The Bank appealed Judge Fisher's rulings of September 16 and 23 to the United States District Court for the Northern District of Illinois, Eastern Division. That appeal, number 83 C 8028, was heard by Judge Bernard Decker. Judge Decker, like Judge Fisher, noted that the confusion with respect to the bankruptcy court's power to extend was due to the implementation of the new rules during the pendancy of the case. Judge Decker set out the old and new rules, and agreed that the new rule bars the court from forgiving a late filing where the motion to extend time is not made within 60 days of the first creditors' meeting. Applied to the instant facts, the new rule would thus absolutely bar the Bank's complaint.
Addressing the issue of which rule should be applied to the instant case, Judge Decker cited an order of the Supreme Court of the United States. That order provides that the new rule should apply unless "in the opinion of the court [its] application in a pending proceeding would not be feasible or would work injustice, in which event the former procedure applies." 52 U.S.L.W. 4461 (1983). Judge Decker noted that, although the bankruptcy court recognized its power to apply the old rule, it made no explicit finding with respect to the injustice of applying the new rule. The bankruptcy court did appear to apply the old rule, however, when it found that the Bank's late filing was not due to excusable neglect.
Judge Decker concluded that the case should be remanded for several reasons. First, the bankruptcy court should have made an explicit finding concerning the possible injustice of applying the new rules. Judge Decker did note, and this court agrees, that no injustice would inure to the Bank from application of the new rules if the same result would occur under the old rules. Second, and more important, however, was the bankruptcy court's misapplication of the old rules. Judge Decker found that by requiring the Bank to show excusable neglect in order to gain an extension, the court had applied too stringent a standard. Rather, because the Bank had filed its complaint within the 90-day outside limit established by the old rules, the bankruptcy court, in its discretion, could have extended the bar date upon a finding that Riggsby would not be prejudiced by the late filing. See In re Jones, 560 F.2d 775, 778 (7th Cir. 1977). The bankruptcy court failed to make any finding concerning prejudice. The case was thus remanded, with instructions that the bankruptcy court should determine first whether Riggsby was prejudiced by the Bank's late filing and, second, whether, in light of this finding, the application of the new rules rather than the more flexible old ones would be unjust to the Bank.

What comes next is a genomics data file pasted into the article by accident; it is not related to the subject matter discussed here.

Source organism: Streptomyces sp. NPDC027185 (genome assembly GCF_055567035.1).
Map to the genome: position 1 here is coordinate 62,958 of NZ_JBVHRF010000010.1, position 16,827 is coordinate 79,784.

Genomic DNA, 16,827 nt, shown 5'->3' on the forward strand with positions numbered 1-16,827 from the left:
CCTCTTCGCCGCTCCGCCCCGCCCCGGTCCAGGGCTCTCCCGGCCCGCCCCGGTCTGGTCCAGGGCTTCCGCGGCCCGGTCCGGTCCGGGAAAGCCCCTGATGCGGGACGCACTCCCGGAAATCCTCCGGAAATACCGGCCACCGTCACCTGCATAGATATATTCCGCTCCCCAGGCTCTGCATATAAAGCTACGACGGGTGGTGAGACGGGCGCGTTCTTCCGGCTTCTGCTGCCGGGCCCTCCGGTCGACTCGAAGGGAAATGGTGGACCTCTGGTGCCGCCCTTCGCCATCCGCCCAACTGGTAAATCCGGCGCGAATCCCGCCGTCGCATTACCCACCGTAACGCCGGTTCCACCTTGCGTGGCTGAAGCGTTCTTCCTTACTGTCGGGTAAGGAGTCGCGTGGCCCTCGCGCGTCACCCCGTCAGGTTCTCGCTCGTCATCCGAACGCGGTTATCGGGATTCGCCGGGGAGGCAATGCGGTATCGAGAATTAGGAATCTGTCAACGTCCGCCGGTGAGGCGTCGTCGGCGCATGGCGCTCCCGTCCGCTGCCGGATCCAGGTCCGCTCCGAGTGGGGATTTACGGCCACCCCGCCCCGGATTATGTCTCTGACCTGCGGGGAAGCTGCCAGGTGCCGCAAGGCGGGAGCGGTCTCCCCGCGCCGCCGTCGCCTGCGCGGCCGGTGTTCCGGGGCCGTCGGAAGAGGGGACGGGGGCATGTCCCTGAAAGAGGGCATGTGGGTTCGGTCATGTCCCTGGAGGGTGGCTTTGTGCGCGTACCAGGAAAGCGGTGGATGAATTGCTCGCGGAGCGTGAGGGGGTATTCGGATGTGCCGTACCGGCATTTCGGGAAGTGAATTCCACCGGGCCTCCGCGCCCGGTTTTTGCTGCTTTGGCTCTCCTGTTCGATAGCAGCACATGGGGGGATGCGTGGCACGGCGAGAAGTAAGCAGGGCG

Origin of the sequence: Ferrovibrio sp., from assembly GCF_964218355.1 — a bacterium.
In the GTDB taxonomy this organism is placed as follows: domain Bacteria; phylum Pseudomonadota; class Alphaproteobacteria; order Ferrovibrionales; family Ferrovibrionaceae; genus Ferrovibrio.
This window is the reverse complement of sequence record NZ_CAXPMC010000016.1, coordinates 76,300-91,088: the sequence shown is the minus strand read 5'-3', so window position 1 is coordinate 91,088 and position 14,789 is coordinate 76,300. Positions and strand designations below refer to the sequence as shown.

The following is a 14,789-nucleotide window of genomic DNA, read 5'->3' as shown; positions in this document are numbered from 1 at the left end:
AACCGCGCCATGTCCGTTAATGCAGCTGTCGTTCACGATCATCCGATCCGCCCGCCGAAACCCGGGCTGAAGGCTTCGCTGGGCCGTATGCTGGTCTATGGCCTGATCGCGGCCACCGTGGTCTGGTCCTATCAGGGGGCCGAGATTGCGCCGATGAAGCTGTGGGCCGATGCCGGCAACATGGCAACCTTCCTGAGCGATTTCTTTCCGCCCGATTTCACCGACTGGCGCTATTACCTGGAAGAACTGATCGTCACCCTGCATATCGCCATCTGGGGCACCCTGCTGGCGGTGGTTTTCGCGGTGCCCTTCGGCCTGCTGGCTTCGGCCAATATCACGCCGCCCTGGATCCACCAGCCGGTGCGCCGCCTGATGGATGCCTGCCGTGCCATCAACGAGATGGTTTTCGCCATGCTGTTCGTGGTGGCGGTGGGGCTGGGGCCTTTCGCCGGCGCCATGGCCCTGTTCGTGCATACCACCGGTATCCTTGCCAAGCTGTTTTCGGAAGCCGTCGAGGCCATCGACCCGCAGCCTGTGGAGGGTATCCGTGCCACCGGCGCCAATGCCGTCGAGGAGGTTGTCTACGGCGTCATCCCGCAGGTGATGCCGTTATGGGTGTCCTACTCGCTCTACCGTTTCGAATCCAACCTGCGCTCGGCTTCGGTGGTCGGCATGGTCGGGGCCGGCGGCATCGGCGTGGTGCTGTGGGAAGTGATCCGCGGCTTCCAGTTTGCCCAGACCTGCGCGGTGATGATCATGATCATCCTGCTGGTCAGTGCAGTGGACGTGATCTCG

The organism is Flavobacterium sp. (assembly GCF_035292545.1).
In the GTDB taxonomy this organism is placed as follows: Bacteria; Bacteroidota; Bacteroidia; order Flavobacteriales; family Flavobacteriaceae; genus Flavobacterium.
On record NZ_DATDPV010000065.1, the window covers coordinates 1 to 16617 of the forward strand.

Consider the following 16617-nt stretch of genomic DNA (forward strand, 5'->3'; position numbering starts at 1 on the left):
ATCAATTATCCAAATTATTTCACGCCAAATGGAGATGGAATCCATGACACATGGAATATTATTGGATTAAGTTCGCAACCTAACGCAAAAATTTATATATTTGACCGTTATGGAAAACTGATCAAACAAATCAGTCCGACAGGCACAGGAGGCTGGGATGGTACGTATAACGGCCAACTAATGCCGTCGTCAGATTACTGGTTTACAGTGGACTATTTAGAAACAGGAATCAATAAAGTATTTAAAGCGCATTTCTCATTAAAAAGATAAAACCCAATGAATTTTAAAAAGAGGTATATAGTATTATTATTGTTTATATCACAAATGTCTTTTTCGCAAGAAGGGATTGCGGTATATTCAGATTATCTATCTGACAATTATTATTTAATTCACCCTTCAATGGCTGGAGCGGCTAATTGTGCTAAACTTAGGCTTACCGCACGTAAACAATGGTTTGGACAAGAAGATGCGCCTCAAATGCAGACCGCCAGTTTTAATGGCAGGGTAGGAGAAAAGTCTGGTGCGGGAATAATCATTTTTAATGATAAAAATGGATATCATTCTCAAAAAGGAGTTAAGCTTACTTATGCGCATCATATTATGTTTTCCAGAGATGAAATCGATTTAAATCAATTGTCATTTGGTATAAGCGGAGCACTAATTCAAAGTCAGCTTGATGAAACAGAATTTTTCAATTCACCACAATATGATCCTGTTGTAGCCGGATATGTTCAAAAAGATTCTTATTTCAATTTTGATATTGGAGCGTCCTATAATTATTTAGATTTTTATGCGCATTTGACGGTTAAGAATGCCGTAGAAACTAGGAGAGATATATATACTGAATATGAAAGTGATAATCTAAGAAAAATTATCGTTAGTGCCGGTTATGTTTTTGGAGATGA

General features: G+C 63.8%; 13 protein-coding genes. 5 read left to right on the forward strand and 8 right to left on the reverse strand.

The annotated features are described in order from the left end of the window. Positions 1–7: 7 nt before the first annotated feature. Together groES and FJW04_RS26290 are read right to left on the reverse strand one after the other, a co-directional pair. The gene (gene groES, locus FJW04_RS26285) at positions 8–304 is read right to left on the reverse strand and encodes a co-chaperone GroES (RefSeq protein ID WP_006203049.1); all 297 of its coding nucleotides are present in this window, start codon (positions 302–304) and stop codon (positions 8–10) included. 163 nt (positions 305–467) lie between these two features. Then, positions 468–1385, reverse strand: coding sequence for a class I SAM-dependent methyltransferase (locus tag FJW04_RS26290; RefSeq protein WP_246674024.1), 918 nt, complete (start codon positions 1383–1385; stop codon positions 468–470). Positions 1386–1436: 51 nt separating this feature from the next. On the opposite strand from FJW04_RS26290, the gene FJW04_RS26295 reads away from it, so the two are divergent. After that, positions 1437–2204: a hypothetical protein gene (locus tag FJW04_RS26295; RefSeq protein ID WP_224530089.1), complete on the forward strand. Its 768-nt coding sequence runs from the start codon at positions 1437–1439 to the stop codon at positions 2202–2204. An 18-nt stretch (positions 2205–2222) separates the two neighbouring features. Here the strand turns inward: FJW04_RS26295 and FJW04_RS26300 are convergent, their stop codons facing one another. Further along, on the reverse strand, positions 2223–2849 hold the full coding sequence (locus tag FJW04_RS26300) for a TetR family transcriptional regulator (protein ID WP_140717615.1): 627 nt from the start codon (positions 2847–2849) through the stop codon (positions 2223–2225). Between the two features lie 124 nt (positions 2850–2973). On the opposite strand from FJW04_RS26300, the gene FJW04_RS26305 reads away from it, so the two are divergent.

Pursuant to the remand ordered by Judge Decker, an evidentiary hearing was held before Bankruptcy Judge John D. Schwartz on December 9, 1985. Pursuant to that hearing, Judge Schwartz made 17 findings of fact, the most salient of which are summarized as follows:
1. Riggsby was in his mid-50's when the Bank filed its complaint.
2. Riggsby and his wife, married for approximately 30 years, would make their economic, living and traveling plans jointly, rather than individually.
3. Prior to the July 15, 1983 bar date, Riggsby was employed as a commissioned salesman for a company established by his wife and son.
4. Riggsby was so employed until August 1, 1983.
5. Between July 18 and July 30, 1983, Riggsby and his wife traveled to Florida to investigate the potential for Riggsby's entering into an auto salvage business with his wife's brother-in-law, Kenneth Shaw.
6. Riggsby and Shaw traveled to at least one auto auction while in Florida. At the same time, Riggsby's wife looked for an apartment, paid $10.00 for a credit check, and received approval by an apartment development firm.
7. Riggsby and his wife returned to Illinois on July 30, 1983 with intent to move to Florida.
8. Riggsby's wife sold her interest in her business to her son for $25,000 and Riggsby voluntarily gave up his job. Riggsby and his wife intended to start clear with no outstanding problems in Florida.
9. Shaw did not learn of Riggsby's bankruptcy until September, 1983.